NW: As much as he seems super comfortable, when you spend an entire press tour with him, there’s a couple of really bad jokes that I’ve had to save him from throughout the carpet. (laughs) It’s also so genuine how much he loves the fans of his books. I feel like everybody says they love their fans, but most people actually don’t care. He actually cares what they think and they inform his work, which is really great.JJ: These movies are becoming the seminal romantic films for this young generation. What were some of your favorite romance movies to watch growing up?
NW: I had a lot of weird favorite romance movies. I loved Harold and Maude, which is a nice, huge age gap romance. And I loved Annie Hall. That was one of my favorite movies growing up. The Graduate is kind of with the other girl, kind of romantic at the end. But I guess that’s mostly just Mrs. Robinson. So all of these answers are really strange. (laughs) When I was in like sixth grade I liked this girl, I had a crush and she was watching The O.C. and so I got into it. I wanted to date her so I would just go and watch The O.C. with her. At first I hated it but then I really got into Adam Brody and the girl romance (Rachel Bilson) in that one. So that was my dorkiest romance that I was probably into.JJ: Your co-star Cara Delevingne is a relative newcomer to the acting world. What kind of tips and advice did you give her about making a movie and what did she bring from her modeling experience into the movie? Did she ever give you any modeling tips?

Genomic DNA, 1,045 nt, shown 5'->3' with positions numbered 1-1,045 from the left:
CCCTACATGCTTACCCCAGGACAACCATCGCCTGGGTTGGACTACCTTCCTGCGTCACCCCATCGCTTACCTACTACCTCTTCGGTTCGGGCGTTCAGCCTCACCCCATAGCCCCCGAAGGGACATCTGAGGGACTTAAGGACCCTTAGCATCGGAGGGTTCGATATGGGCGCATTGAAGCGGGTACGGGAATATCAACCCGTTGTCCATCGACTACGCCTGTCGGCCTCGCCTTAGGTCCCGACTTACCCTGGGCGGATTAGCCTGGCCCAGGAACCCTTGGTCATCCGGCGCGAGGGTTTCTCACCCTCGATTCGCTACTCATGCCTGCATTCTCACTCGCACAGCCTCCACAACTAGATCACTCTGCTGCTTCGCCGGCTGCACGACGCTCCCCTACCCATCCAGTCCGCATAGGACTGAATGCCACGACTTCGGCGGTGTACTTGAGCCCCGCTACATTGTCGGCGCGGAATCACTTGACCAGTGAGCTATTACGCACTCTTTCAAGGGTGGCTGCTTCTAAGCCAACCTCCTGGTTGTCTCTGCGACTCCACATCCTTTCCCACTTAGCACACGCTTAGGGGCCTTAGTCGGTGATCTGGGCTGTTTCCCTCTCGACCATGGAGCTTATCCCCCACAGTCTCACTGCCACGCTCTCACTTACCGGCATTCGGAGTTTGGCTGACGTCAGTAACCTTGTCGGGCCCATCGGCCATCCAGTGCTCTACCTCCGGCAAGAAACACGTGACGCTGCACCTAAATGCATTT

NW: Cara is a great actress and she doesn’t need my tips. I'm not a great model and I definitely need some tips. I’ve watched her and she does a lot of head bobbing and nodding. So I’ve taken that on. We went to the MTV Movie Awards and I said, “You really have this modeling thing down.” So, I’ve been trying to imitate her.
NW: Yeah, I think so. She’s definitely crazy and cooky like she presents on Instagram and Twitter, but she’s also really innocent and sweet. That’s what made her so perfect for Paper Towns. And Margo, she’s this force of nature, but then inside, she’s kind of fragile.JJ: What is your most memorable experience together on set?
NW: In the middle of an emotional scene with Cara, she just said, “Is that a water slide?!” She saw a water slide that she hadn’t seen yet, it was across the street. “Is that a water slide?!” In the middle of a take, the camera’s on her, and she’s like, “Quentin, I… Is that a water slide?!” That was probably my favorite thing that happened.JJ: You’re not in the public eye as much as other young actors and musicians your age. How do you avoid being written about in the tabloids and staying out of trouble like other stars your age?
NW: It helps that I live in New York, went to real high school, have good parents, and a brother that I grew up with in the business. [My brother Alex and I were] in a band together and we acted together. We kept each other grounded. I find a lot of that Hollywood stuff really boring. I’d rather play music and hang out with my friends. Even the people who are in the tabloids say that but I really do.